On to Linslade
Most years our festival season is dogged by bad weather and I think there was only one weekend in the 2017 year that we didn't have to have the back on the gazebo. This year its all so different and instead of sheltering from the rain we find ourselves casting anxious eyes heavenwards fearing wall to wall sunshine.
Passing trade - Wessex Rose pauses to buy.
For the benefit of non boater readers, living in a steel tube in the height of summer can be a tad uncomfortable. You can always get warm or dry, but you cant escape the heat.
Our run from Cosgrove to Linslade was during the hottest week of the year and we started to spend our days seeking out shady mooring spots, even making our moves before 11.00am when the heat really builds up. We were not alone as most of our fellow traders were similarly preoccupied by the heat, and we kept leap frogging each other from one glade of trees to another.
One side effect of all this heat is that we are getting behind in our jam making. The thermometer in the boat is regularly nudging 30c and if you fire up the oven and preserving pan you can easily add another 3 or 4 degrees to that. Preserving is therefore either delayed or undertaken before the sun get hot. In reality not a lot gets done....
The Duck Garden
It was our 30th wedding anniversary on the Monday after Cosgrove and whilst we had a plan to visit the Barley Mow, in the end it was just too hot to be an attractive proposition. So we delayed our celebration till we reached The Globe at Old Linslade and ate outside in the relative cool of the evening.
From there it was just a short hop to Leighton Buzzard and a restock at the highly convenient Tesco store which is right next to the canal. Then it was in to the Festival site at Tiddenfoot Lake on Thursday ready to assemble the butty before the rains which were forecast for Friday. The problem with festival moorings is that you have to go where the harbour master tells you, and there is no shade at this one. Friday was the hottest day of the year with the thermometer reaching 32C in the shade. We assembled the core structure of the butty, including the gazebo to shade the stock in the hold, and then sat under a hedge to wait out the sun. Our shady grove disappeared soon after 2.00pm, so for the next four hours we hid under the gazebo till sanity returned with the setting sun after 6.00pm.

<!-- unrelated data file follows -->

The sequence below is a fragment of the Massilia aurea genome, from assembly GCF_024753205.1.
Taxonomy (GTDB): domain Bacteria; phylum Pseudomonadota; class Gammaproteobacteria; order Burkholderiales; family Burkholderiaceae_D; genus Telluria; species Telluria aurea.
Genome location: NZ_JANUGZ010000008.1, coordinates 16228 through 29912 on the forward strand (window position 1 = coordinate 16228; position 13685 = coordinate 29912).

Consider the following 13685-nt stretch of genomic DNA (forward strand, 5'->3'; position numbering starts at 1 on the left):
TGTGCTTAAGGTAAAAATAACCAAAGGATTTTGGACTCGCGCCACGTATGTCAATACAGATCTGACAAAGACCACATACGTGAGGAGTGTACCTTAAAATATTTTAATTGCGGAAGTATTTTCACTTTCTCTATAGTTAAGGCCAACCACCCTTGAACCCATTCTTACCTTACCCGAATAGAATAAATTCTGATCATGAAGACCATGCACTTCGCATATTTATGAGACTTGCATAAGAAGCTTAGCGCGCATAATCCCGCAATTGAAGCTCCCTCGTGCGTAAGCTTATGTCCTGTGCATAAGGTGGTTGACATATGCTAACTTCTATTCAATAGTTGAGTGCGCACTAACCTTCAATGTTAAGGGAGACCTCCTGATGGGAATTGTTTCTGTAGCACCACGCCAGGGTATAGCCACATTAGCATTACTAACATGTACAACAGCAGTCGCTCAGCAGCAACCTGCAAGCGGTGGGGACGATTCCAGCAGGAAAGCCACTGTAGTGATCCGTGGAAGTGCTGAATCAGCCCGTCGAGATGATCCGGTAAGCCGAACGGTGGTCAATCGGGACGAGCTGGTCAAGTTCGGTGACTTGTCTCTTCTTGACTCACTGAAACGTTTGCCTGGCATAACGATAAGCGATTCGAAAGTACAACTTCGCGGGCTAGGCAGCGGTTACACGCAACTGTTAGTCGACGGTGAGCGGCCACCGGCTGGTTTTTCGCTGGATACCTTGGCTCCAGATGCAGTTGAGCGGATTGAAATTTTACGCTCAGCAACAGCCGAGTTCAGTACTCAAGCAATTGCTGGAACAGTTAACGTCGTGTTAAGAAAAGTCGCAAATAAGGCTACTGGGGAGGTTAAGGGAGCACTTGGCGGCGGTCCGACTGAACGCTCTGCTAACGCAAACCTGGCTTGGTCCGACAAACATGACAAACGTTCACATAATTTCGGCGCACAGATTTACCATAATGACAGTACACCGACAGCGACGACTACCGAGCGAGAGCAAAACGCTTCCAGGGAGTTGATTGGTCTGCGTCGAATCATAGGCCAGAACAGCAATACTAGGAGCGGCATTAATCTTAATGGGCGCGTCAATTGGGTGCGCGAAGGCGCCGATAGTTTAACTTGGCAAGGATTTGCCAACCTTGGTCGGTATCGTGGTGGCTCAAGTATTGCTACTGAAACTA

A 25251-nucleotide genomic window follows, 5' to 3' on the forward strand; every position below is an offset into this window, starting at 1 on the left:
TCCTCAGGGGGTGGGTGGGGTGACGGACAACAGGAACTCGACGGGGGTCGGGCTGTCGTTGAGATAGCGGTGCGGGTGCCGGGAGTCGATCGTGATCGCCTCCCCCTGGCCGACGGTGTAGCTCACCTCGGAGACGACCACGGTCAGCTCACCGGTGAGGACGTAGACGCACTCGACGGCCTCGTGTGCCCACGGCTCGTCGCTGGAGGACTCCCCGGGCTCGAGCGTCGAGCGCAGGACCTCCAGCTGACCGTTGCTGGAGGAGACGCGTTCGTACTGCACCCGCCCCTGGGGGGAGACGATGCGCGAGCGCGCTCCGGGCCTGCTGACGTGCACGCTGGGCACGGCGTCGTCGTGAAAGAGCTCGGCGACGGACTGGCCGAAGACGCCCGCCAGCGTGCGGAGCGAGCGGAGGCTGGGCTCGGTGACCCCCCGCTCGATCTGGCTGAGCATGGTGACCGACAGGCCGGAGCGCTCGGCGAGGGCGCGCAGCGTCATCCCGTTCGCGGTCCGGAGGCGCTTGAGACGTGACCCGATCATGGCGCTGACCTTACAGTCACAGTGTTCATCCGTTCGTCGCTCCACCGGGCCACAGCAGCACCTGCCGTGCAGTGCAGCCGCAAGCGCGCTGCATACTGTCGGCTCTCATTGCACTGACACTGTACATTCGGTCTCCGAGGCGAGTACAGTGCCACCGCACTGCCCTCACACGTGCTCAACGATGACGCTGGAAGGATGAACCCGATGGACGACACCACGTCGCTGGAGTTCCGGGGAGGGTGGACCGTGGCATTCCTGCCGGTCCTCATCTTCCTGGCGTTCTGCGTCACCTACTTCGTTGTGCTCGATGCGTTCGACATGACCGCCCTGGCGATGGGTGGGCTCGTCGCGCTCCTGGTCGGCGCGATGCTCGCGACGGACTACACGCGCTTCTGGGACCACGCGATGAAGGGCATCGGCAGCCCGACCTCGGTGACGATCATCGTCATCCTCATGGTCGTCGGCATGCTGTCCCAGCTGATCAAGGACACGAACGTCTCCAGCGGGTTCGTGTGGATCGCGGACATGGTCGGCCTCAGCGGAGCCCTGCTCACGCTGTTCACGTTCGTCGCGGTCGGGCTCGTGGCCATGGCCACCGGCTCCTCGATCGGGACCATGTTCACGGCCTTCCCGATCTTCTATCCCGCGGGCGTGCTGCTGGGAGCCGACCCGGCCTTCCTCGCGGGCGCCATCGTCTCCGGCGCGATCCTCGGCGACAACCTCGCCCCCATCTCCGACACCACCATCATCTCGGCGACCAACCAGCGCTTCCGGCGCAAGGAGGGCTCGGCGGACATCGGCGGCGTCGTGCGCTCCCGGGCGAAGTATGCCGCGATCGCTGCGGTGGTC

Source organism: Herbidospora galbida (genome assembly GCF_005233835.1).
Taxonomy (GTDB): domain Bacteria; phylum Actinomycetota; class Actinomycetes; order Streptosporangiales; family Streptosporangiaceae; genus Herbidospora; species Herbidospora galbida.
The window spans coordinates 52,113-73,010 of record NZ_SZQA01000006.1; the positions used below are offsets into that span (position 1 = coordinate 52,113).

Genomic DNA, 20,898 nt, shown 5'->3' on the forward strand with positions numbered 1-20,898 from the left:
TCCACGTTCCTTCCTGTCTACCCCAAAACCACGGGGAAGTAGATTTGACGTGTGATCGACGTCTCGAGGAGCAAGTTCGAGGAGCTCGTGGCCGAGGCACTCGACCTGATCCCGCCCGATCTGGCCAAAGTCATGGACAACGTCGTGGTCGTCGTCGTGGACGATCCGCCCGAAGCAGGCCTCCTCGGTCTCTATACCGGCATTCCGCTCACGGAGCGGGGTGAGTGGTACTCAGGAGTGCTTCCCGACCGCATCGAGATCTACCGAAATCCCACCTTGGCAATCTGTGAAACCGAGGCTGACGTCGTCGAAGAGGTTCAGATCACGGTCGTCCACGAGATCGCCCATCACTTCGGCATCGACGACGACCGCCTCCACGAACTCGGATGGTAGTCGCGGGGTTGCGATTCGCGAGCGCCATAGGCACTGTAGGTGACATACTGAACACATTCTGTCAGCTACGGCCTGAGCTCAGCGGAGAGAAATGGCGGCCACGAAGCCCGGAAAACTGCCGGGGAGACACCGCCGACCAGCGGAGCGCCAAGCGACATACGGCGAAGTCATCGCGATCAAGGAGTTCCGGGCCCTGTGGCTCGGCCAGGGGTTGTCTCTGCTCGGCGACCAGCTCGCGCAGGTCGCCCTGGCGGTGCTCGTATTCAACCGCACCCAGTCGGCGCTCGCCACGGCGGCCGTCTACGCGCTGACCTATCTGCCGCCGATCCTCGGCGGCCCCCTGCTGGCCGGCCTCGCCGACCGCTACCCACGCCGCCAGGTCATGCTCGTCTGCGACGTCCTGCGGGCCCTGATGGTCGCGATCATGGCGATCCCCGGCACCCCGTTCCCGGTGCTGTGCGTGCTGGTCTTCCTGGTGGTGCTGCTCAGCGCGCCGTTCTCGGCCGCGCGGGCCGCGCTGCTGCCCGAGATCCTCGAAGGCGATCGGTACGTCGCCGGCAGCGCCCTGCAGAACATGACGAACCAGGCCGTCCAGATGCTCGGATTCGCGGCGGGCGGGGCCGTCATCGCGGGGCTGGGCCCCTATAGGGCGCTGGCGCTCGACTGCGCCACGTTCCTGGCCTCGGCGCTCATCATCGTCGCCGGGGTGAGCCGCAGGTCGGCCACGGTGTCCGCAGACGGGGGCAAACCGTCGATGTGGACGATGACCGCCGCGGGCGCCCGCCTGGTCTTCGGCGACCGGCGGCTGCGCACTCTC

Then, just as we could stand no more, thunder arrived and cleared the air, knocking 10c off the thermometer in a matter of an hour or so. Bliss.
The event is just for one day and is something of an adjunct to the activities on the adjacent field, with customers crossing the canal on a footbridge. The problem is that the organisers created a gap to the south before the trade boats began and people couldn't see us and footfall suffered. That said, the event was after the hottest day and before a day of non stop rain and the crowds really turned out to bask in the fresher 2C! Whilst we saw lower footfall our sales were within 10% of last year so we were happy (again).
Sunday was both wet and windy which made turning the boats below Grove Lock a bit of a challenge, complicated by the boat which decided to moor opposite. We returned to Linslade / Leighton Buzzard to use the service point and as luck would have it one of the three highly prized visitor moorings by the bridge was free. We spent the night on the mooring and on Monday Helen said goodbye, catching the train to Birmingham.
This left yours truly with four days on his own. It seemed a shame to fritter my time away in Leighton so I decided to make my way to Aylesbury and meet Helen there, but more of that another day.